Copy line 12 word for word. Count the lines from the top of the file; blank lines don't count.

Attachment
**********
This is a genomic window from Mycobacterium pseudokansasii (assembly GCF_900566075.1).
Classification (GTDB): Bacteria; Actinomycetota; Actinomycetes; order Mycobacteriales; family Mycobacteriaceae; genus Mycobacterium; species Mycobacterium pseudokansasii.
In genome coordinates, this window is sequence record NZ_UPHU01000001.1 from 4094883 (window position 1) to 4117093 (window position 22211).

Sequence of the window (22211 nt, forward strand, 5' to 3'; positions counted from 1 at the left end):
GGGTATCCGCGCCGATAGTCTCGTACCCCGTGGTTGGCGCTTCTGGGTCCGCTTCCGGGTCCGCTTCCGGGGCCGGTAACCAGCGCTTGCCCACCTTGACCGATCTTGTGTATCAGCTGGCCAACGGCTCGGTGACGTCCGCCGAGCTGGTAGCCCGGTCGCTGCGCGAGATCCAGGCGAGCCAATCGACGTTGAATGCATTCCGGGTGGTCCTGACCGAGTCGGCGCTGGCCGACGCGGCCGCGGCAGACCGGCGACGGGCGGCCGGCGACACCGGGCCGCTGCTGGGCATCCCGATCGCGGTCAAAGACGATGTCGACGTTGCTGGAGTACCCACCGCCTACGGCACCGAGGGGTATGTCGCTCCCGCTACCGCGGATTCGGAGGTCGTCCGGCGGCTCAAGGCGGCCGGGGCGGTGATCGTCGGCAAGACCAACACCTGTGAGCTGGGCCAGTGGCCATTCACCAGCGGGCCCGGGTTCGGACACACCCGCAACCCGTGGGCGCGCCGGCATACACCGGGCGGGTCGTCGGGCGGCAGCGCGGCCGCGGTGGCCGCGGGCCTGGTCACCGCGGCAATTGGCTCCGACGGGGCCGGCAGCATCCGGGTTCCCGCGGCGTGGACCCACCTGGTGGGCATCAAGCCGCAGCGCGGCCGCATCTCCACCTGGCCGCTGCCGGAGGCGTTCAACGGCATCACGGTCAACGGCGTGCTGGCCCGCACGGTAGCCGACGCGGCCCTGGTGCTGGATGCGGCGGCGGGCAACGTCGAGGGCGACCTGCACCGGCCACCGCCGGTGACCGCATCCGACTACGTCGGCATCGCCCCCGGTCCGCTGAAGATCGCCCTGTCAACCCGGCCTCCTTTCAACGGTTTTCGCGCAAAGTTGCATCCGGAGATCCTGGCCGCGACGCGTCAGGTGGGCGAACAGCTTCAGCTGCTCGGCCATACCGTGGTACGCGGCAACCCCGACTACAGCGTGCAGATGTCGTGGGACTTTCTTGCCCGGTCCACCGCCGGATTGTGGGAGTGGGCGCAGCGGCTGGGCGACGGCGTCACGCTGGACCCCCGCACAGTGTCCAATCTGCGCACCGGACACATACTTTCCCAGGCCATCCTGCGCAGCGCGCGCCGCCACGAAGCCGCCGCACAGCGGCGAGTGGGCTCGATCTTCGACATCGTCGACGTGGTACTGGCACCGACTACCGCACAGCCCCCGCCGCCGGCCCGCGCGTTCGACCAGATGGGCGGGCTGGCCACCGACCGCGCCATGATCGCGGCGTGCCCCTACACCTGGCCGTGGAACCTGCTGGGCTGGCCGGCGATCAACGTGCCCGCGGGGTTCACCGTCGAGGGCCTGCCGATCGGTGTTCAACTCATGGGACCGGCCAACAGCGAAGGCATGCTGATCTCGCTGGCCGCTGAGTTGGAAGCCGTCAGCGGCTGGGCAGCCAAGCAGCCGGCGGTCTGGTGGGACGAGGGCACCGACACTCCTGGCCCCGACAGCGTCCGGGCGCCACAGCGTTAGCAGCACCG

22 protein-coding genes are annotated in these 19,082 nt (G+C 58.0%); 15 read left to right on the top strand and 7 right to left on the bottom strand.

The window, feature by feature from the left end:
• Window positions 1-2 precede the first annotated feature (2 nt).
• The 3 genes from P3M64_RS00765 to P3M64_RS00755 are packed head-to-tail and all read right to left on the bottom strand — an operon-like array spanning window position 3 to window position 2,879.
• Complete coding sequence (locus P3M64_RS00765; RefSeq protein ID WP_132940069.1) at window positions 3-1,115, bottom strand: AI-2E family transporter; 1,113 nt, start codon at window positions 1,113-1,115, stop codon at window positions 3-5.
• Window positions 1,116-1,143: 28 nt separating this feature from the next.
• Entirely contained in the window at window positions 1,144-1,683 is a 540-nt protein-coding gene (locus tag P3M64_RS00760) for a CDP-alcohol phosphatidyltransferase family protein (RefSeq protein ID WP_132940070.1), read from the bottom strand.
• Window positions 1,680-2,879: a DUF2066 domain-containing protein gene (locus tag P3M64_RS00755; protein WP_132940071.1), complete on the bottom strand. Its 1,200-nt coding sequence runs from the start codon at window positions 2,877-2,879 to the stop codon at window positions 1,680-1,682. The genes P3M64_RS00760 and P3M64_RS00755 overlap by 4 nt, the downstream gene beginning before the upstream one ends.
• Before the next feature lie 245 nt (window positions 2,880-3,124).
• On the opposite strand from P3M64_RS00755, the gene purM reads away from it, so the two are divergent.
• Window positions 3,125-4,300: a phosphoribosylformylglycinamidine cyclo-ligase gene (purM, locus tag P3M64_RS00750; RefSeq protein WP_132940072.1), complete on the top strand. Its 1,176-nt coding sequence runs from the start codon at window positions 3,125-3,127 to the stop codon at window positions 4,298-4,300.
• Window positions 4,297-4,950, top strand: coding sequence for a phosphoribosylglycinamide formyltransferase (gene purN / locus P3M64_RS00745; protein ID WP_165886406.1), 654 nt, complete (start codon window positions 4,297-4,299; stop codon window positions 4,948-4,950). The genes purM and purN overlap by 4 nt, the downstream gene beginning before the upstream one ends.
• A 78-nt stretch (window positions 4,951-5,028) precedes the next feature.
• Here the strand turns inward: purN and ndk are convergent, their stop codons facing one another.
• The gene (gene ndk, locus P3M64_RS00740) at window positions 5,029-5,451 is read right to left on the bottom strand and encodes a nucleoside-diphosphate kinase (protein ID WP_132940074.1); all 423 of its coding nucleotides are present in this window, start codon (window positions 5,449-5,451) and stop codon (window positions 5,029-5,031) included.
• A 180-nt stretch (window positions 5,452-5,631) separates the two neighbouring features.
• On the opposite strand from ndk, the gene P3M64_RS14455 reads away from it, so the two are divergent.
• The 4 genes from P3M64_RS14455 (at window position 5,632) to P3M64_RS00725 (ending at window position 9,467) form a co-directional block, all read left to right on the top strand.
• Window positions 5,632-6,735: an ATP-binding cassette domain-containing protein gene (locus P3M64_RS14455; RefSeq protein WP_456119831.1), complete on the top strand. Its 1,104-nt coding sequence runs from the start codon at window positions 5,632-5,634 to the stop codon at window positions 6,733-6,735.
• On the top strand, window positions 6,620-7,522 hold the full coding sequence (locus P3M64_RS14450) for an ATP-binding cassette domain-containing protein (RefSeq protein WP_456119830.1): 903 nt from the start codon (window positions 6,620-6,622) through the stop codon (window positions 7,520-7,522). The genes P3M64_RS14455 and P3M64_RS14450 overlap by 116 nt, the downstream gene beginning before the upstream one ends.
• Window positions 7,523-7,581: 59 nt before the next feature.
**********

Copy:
• Entirely contained in the window at window positions 1,144-1,683 is a 540-nt protein-coding gene (locus tag P3M64_RS00760) for a CDP-alcohol phosphatidyltransferase family protein (RefSeq protein ID WP_132940070.1), read from the bottom strand.